Incredible architecture: What makes these 10 CTBUH Award nominated buildings so special?
Published on 30.05.2018
Marina One, Singapore
Four mixed-use high-rises join together to form a green heart: a multi-level public space complete with a rich diversity of tropical flora. Designed by ingenhoven architects in collaboration with landscape architects Gustafson Porter + Bowman, this Singapore complex is designed for living and working in a dense environment while keeping close to nature.
The heart of the structure is a quiet, lush green sanctuary.
Lotte World Tower, Seoul, South Korea
This 123-floor, 555-meter (1,820 ft) supertall building also tapers, but elegantly upwards to be South Korea’s tallest – and one of the top ten globally. Kohn Pedersen Fox Associates (KPF) use inspiration from traditional Korean arts including porcelain, calligraphy and ceramics to design this stunning mixed-use structure. Also loaded with solar and wind energy and water reclamation features, the building boasts the world’s highest glass-bottomed observation deck – half a kilometer up!
Brock Commons Tallwood House, Vancouver, Canada
The incredible secret of this 53-meter student housing structure is simple: it’s made out of wood. Not entirely, some parts, like the foundation and the elevator core, are concrete. But the superstructure uses five-ply, cross-laminated timber (CLT) floor slabs supported by glue-laminated columns with prefabricated steel connections. As befitting a university building, the structure also incorporated sensors to measure shrinkage, moisture in CLT, as well as wind and seismic effects. Designed by Acton Ostry Architects (AOA), it is currently the tallest engineered-timber building in the world.
Shanghai World Financial Center, Shanghai, China
This 494.3 m (1,622 ft) building has been a landmark in Shanghai since its opening in 2007. The mixed-use building, also built by KPF, is still inspiring builders today. Its distinctive design includes numerous safeguards against the lateral load of storm winds and earthquakes. These include a large trapezoidal opening near the top to reduce the wind load, two tuned mass dampers (TMD) on the 90th floor to minimize swaying, and a thick concrete foundation with over 2,000 steel pipes anchoring the structure to a depth of 80 m (260 ft). The 97th floor (part of the 6-floor observatory) resembles a glass-roofed skybridge – and is to be reached via 44 of the world’s fastest double-deck elevators.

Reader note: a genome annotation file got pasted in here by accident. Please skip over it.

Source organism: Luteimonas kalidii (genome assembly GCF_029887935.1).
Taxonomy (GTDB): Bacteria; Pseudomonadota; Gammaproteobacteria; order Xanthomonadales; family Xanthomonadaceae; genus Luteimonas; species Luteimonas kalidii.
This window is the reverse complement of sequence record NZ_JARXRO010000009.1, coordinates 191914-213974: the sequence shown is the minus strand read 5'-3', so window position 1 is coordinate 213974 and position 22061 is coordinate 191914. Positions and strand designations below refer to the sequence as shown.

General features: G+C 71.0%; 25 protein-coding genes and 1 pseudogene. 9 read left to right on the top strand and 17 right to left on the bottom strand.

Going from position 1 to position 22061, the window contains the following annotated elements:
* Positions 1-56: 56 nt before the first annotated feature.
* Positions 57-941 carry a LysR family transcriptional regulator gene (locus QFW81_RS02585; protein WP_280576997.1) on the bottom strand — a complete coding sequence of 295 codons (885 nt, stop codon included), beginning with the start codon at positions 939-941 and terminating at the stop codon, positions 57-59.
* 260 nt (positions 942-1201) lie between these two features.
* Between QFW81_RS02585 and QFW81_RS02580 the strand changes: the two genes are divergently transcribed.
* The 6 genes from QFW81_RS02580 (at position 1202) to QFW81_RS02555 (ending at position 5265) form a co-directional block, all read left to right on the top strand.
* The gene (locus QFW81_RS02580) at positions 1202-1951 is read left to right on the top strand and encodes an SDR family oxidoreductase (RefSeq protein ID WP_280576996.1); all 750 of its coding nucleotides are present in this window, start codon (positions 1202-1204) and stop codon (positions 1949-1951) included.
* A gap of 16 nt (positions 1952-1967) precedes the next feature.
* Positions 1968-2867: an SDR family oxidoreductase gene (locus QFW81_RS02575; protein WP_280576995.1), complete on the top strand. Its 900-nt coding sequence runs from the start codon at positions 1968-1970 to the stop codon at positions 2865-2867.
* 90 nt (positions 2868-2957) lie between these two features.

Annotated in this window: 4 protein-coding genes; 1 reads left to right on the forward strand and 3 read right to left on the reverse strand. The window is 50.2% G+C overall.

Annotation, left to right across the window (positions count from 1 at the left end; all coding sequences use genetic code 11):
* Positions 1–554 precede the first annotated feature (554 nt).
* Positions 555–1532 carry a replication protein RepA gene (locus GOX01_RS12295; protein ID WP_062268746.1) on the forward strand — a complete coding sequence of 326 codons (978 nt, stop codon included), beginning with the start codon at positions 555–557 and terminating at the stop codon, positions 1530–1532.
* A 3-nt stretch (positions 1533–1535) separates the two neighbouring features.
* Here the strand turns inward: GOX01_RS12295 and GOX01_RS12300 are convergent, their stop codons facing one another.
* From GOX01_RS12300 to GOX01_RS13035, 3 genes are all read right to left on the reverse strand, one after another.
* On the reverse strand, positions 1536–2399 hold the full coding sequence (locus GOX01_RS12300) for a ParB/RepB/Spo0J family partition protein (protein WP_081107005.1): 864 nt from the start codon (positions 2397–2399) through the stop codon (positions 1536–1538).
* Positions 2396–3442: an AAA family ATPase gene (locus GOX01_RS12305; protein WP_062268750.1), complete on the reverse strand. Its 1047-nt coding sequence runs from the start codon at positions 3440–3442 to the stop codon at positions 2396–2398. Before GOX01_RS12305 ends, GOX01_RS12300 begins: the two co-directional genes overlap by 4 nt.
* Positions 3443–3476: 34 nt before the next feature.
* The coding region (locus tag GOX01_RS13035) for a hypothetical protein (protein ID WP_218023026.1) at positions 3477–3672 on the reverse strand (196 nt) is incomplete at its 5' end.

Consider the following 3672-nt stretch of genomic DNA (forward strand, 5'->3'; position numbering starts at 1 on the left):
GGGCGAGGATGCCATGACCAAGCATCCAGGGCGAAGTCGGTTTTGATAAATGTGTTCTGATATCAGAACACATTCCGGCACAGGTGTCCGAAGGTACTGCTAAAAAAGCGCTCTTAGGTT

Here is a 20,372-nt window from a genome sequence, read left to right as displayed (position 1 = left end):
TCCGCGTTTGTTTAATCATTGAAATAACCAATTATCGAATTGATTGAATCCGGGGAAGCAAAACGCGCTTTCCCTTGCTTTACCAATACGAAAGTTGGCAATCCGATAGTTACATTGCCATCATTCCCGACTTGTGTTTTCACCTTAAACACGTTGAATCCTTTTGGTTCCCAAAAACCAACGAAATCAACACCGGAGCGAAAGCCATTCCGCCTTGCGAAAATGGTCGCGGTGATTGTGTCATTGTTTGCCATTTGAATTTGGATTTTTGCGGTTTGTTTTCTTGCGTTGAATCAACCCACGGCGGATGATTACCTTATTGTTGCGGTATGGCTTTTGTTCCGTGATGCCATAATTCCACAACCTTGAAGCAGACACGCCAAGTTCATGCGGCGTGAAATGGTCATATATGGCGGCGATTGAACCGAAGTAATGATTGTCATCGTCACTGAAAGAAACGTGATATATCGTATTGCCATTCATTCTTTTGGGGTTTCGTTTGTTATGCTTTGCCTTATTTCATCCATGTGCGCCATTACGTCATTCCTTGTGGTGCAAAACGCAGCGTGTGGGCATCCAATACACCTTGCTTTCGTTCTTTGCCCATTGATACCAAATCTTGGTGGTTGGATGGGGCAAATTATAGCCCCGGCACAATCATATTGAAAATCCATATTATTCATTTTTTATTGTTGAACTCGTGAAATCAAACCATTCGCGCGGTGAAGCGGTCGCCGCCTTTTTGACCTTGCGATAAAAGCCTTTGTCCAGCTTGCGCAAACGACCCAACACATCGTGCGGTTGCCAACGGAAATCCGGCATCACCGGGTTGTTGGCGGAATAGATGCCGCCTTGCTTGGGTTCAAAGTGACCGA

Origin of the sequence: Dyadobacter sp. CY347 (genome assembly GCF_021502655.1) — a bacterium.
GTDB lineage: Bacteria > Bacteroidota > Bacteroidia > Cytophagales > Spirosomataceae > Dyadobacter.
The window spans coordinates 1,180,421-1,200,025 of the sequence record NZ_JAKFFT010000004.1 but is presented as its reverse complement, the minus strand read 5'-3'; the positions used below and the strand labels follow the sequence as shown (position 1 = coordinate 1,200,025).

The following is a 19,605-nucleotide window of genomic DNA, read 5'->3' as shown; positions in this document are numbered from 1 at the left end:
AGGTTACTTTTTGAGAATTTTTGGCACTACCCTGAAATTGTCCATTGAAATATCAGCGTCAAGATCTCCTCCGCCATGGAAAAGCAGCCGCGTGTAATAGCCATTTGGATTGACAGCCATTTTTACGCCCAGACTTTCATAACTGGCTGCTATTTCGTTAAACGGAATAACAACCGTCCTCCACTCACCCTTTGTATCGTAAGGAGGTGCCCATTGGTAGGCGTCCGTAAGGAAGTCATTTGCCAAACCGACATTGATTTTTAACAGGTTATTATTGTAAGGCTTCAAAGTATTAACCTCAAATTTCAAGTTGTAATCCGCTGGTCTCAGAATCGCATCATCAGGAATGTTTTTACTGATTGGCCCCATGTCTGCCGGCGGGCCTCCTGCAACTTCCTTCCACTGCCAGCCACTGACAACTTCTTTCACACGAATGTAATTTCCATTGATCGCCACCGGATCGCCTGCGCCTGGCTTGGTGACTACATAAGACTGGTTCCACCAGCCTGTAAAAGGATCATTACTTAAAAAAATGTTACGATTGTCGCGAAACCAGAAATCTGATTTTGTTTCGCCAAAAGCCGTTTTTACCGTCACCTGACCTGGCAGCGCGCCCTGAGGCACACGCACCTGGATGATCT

A city within a city – linking the heavens and the earth.
56 Leonard Street, New York City, USA
According to the architects – Herzog & de Meuron – this 250 m (821 feet) tall structure is “a vertical glass expression of sculpted surfaces, cantilevers and sparkling glass”. The 57-story building seems to cascade downwards over differently sized floors to a specially commissioned work by sculptor Anish Kapoor at the base. The floors literally stick out, aesthetically and directionally in a way similar to the block structures created in the game of Jenga.
The eye-catching new luxury condominiums in Tribeca, NYC.
150 N. Riverside, Chicago, USA
For many years, the empty space squeezed between the Chicago River and roads and railways was considered “undevelopable”. But Chicago architects Goettsch Partners, and their engineers, Magnusson Klemencic Associates, came up with an interesting solution. They designed a full-sized 54-story structure that tapers to an exceptionally small base. LEED Gold-certified and loaded with structural and design delights, the unique structure also left ground space for a new park and a river walk – hence it is also known as “the tuning fork”.
A building that is clearly on the “cutting edge” of design.
Tencent Seafront Towers, Shenzhen, China
Designed by NBBJ, this building uses three multilevel skybridges to connect two towers (39 stories and 50 stories). The primary use of the structure is as the global headquarters of the internet giant Tencent, and its design reflects that. The building is designed to facilitate movement and connectivity, as well as provide for the needs of company employees through such amenities as a basketball court, a running track, a swimming pool, and rooftop gardens. In addition, integrated energy-saving technologies reduce carbon emissions and energy consumption by 40%.